The previous season, the Lutes lost their top three players in all-conference honorees Becky Franza ’02, Jessica Iserman ’02 and Jamie Keatts ’02. The returnees represent only 31 percent of scoring and 35 percent of rebounding from the 2001-02 conference championship team.

Rigell built the team around two veteran players, 5-8 senior Hilary Berg ’03 and 6-3 junior Courtney Johnson ’04. Berg was the team’s "spiritual" leader who played each game with fierce determination. Johnson was a pivotal performer on offense, leading the Lutes with 11 points per game, and on defense where she finished among the national leaders by averaging nearly 4.5 blocks per game. She received first team All-Northwest Conference recognition.

Sophomore Shannon Hayes ’05, a returning starter, improved on offense and generally drew the assignment of stopping the opponents’ top scorer. Aundi Kustura ’05 recovered from a foot injury to average 7.7 points per game.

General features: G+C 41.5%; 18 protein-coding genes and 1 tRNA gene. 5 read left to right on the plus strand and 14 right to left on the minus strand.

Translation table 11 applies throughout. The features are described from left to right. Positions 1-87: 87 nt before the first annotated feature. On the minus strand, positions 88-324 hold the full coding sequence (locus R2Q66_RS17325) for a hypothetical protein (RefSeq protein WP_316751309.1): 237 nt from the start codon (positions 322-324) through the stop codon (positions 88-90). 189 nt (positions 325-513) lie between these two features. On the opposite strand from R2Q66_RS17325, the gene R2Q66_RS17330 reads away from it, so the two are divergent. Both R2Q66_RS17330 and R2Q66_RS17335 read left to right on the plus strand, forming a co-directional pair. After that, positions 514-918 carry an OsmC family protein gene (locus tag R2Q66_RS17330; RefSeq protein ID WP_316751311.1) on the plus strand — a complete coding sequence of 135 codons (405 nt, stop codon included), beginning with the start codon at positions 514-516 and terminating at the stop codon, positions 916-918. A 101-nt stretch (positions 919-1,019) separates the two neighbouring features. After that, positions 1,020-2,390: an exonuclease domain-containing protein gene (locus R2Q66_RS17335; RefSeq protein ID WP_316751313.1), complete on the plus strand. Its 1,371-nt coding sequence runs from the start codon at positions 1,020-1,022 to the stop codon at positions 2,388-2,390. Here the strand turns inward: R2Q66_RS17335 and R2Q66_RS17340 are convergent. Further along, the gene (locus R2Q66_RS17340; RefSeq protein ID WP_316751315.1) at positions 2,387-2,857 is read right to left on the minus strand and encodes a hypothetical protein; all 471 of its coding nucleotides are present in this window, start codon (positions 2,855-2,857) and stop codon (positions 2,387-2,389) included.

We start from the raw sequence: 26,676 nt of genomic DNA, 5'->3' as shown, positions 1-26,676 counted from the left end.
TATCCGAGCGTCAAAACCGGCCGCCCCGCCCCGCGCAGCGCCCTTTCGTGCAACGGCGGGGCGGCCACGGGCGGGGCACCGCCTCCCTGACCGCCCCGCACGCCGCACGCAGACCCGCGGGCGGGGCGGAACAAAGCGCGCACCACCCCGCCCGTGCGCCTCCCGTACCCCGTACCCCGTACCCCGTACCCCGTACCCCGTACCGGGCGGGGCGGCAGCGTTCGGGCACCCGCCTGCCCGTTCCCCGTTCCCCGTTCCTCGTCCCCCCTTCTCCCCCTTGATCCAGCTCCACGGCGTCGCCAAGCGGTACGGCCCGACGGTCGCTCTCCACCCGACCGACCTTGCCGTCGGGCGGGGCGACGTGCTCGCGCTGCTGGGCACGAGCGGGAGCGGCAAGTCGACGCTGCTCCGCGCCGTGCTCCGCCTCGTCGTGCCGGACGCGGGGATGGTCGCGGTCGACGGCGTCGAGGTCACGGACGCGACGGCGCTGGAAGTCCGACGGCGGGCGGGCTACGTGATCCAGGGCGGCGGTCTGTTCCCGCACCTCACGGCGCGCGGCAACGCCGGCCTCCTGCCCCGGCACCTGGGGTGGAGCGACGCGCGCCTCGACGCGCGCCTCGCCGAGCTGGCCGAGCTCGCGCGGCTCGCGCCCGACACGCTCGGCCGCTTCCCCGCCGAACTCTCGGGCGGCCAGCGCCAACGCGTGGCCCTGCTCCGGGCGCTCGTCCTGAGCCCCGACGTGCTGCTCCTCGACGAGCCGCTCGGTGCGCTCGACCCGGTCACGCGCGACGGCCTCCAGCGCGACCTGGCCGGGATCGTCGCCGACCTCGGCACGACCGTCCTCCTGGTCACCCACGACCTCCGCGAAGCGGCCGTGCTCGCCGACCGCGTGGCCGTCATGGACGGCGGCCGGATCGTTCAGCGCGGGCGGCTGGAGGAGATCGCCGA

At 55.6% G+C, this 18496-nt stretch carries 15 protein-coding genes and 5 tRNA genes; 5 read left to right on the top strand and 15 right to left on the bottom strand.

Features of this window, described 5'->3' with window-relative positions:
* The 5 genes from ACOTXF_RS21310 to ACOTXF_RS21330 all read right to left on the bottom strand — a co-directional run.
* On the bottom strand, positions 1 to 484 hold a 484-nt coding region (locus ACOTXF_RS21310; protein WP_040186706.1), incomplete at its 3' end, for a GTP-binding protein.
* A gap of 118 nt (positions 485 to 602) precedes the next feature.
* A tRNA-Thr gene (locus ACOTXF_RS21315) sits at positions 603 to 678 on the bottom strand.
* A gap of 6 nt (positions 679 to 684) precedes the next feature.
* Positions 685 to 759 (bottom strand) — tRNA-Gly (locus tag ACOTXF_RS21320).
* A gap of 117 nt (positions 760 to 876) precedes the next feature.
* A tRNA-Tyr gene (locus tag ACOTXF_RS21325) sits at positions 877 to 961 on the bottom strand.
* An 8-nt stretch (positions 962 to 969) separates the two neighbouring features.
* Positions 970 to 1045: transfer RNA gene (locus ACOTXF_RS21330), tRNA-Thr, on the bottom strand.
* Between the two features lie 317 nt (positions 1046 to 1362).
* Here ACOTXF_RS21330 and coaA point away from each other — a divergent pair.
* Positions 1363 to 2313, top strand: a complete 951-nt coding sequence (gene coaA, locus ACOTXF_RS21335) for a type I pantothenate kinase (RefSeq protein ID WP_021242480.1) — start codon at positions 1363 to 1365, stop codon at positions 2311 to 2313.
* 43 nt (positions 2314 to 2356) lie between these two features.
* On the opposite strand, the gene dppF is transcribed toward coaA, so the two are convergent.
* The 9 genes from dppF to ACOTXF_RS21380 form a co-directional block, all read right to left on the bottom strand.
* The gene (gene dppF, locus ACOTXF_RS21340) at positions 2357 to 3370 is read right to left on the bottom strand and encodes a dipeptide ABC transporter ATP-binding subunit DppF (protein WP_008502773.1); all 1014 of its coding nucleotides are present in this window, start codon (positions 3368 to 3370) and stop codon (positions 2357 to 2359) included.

Then there were the newcomers. Mallory Mann ’06, a freshman from Conway, Ark., replaced Franza at point guard and had a stellar first season with averages of 5.6 points and 4.5 assists per contest. "Mallory’s poise and great court awareness played a key role for us making the national tournament," Rigell said.

Freshman Kelly Turner ’06 finished second in the nation in three-point shooting percentage (48 percent) and earned second team All-Northwest Conference honors, and freshman Anna Sticklin ’06 led the Lutes in scoring in several late-season games. Transfers Pam Isaacson ’06 and Sara Wilcox ’05 were key contributors off the bench.